In Canada... Duty and GST is paid only once on a given vessel. So if its paid once through the boats life, you will never need to pay it again.
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Old 29-05-2014, 12:38   #5
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Re: Pay US Import Duty Twice After Cruising Outside US?

How do you "export" a foreign built boat that has had the import duty in the US paid? Our UK built catamaran was imported to the US and has spent the last 25 years USCG documented. We brought it to the Turks and Caicos Islands, and just paid the import duty here so we can sail in our home waters. But no place in any of that did we "export" anything. We're still USCG documented, and the import duty for the TCI has been paid. I know of an Island Trader currently in the US that has both the Bahamian and the TCI import duties paid. That's good for the life of the boat, as far as I know.
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Old 29-05-2014, 12:45   #6
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Re: Pay US Import Duty Twice After Cruising Outside US?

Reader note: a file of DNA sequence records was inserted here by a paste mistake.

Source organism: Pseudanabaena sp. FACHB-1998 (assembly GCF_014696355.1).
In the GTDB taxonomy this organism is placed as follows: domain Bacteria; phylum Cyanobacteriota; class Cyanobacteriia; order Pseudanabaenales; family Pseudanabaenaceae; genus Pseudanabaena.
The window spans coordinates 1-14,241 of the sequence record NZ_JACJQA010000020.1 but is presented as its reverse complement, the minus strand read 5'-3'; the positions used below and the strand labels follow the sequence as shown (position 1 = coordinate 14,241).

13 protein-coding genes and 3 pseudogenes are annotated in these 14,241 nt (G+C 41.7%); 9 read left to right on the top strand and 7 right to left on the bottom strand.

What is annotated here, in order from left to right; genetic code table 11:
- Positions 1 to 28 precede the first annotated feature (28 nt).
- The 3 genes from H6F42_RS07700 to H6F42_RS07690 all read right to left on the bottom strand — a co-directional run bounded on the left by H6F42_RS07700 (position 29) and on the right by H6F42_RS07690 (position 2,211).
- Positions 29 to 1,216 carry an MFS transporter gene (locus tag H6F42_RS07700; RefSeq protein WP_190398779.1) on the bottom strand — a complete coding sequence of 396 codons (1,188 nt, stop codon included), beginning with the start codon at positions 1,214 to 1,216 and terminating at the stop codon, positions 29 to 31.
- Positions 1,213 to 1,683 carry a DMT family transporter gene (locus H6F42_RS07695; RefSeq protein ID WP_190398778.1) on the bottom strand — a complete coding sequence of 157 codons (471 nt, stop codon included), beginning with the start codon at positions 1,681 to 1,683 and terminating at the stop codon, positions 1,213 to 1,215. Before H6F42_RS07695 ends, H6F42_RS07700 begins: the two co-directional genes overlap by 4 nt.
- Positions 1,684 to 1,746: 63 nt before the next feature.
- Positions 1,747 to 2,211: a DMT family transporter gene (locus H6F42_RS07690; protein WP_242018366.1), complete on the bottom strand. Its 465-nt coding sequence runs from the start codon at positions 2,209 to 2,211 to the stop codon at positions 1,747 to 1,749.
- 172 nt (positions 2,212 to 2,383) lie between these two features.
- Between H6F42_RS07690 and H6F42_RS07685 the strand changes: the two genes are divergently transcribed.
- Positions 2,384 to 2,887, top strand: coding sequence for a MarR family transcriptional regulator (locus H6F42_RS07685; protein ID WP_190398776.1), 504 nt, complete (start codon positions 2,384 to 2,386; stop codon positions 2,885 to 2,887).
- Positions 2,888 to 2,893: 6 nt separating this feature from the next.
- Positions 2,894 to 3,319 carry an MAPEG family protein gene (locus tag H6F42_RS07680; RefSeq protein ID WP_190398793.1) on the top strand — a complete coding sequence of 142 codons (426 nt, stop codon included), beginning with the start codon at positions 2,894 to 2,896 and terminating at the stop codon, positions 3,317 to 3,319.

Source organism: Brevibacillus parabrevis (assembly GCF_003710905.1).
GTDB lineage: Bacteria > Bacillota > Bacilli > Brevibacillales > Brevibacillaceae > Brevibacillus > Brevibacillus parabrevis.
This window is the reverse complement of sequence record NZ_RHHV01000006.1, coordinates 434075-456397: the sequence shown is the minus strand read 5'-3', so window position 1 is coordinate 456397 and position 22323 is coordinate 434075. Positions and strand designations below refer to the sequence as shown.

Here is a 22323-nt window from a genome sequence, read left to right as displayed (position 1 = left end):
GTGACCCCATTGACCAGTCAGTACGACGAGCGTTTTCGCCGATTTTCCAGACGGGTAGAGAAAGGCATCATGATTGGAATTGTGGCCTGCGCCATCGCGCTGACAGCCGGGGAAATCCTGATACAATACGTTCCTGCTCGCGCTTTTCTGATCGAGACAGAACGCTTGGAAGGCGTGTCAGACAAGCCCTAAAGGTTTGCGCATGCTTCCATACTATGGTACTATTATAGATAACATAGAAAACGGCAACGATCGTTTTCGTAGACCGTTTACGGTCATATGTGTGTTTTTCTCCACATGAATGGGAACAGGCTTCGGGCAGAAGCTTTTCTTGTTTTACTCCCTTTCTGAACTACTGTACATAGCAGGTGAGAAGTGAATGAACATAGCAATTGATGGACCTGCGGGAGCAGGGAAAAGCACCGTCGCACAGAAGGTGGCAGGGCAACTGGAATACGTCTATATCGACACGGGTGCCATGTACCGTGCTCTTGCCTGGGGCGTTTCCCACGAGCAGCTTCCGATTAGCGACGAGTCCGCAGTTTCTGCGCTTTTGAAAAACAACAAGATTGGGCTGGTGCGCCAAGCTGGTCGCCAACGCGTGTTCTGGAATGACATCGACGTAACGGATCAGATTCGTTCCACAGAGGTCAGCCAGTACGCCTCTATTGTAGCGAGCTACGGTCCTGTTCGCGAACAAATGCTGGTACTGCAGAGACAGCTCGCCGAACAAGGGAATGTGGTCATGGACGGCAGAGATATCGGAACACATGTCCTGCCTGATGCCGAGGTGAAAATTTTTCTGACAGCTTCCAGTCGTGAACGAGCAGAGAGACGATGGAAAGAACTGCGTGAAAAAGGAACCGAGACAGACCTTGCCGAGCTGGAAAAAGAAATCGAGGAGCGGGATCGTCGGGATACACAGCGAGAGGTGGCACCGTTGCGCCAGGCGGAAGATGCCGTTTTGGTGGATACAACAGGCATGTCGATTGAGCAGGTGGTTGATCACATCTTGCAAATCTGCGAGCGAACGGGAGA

A similar situation exists for boats in the EU, if you take VAT-paid goods (i.e. a sailboat) out of the EU for more than 3 years, they lose VAT-Paid status and you'd have to pay it again upon re-import.
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Old 29-05-2014, 16:39   #7
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Re: Pay US Import Duty Twice After Cruising Outside US?

Quote:
Originally Posted by EllesBelles View Post
Here's a common scenario. You take your Argentinian or Canadian-built Antares into the US, pay the duty, then sail outside the USA, then bring the boat back into the USA.
Do you have to pay US import duty a second time?
That is an interesting issue indeed. My short answer, worth what you paid for it, is "no", subject to a few caveats.

Lets talk theory first. I assume you are a US resident, the boat is registered ("documented" in US dialect) in the US, you did not get a cruising license or claim a duty exemption based on where the boat was made or on a promise of future reexport (as in temporary import or "drawback") and you paid duty. A summary of my current understanding is that you do not need to pay duty again provided:

a) The boat was taken abroad for noncommercial use by a US resident and returned by the same person;